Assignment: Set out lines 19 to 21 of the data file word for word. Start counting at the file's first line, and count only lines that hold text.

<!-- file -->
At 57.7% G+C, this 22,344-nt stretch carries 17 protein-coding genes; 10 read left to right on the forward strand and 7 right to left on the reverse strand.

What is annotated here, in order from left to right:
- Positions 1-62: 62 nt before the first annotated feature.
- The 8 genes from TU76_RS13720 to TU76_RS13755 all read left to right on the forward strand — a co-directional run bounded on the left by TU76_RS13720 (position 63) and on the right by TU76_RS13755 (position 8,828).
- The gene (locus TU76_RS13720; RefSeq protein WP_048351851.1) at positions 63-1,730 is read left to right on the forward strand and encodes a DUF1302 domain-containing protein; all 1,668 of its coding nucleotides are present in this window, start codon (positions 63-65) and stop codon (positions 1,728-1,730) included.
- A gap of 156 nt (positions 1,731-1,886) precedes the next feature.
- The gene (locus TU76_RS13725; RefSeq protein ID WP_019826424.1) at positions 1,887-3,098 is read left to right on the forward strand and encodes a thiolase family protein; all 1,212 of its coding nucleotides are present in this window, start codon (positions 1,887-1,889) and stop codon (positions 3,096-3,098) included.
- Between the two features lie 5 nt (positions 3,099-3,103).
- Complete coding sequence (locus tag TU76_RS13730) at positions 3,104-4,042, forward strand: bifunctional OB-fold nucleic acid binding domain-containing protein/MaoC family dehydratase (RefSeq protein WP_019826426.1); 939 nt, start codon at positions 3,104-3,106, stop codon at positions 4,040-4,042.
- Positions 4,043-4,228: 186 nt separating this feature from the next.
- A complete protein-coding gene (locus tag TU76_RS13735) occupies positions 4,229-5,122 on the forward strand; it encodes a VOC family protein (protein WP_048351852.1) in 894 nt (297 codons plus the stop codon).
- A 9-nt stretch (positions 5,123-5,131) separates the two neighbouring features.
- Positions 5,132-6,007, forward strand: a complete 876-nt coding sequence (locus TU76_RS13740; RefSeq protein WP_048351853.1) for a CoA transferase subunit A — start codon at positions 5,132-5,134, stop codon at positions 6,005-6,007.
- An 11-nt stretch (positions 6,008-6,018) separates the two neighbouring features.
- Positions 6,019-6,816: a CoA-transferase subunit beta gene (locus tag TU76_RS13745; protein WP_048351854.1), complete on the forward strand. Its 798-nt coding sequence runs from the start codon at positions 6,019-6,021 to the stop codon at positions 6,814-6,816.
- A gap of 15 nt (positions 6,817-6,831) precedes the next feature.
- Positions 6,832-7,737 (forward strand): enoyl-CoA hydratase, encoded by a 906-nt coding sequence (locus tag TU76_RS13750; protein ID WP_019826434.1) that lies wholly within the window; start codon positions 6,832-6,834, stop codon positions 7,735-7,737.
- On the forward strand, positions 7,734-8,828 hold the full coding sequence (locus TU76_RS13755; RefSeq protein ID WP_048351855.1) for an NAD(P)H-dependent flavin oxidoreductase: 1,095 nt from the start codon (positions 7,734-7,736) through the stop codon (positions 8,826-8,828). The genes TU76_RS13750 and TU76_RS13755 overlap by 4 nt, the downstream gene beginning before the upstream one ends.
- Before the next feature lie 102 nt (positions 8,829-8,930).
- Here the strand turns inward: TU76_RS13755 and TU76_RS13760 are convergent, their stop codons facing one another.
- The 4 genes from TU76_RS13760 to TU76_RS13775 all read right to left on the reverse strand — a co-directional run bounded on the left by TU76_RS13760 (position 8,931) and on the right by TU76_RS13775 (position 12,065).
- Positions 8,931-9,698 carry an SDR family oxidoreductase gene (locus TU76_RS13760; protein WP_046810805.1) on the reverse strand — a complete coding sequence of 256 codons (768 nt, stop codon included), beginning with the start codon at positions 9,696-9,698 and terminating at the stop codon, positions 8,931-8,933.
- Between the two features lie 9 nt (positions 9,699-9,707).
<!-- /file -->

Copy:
- Before the next feature lie 102 nt (positions 8,829-8,930).
- Here the strand turns inward: TU76_RS13755 and TU76_RS13760 are convergent, their stop codons facing one another.
- The 4 genes from TU76_RS13760 to TU76_RS13775 all read right to left on the reverse strand — a co-directional run bounded on the left by TU76_RS13760 (position 8,931) and on the right by TU76_RS13775 (position 12,065).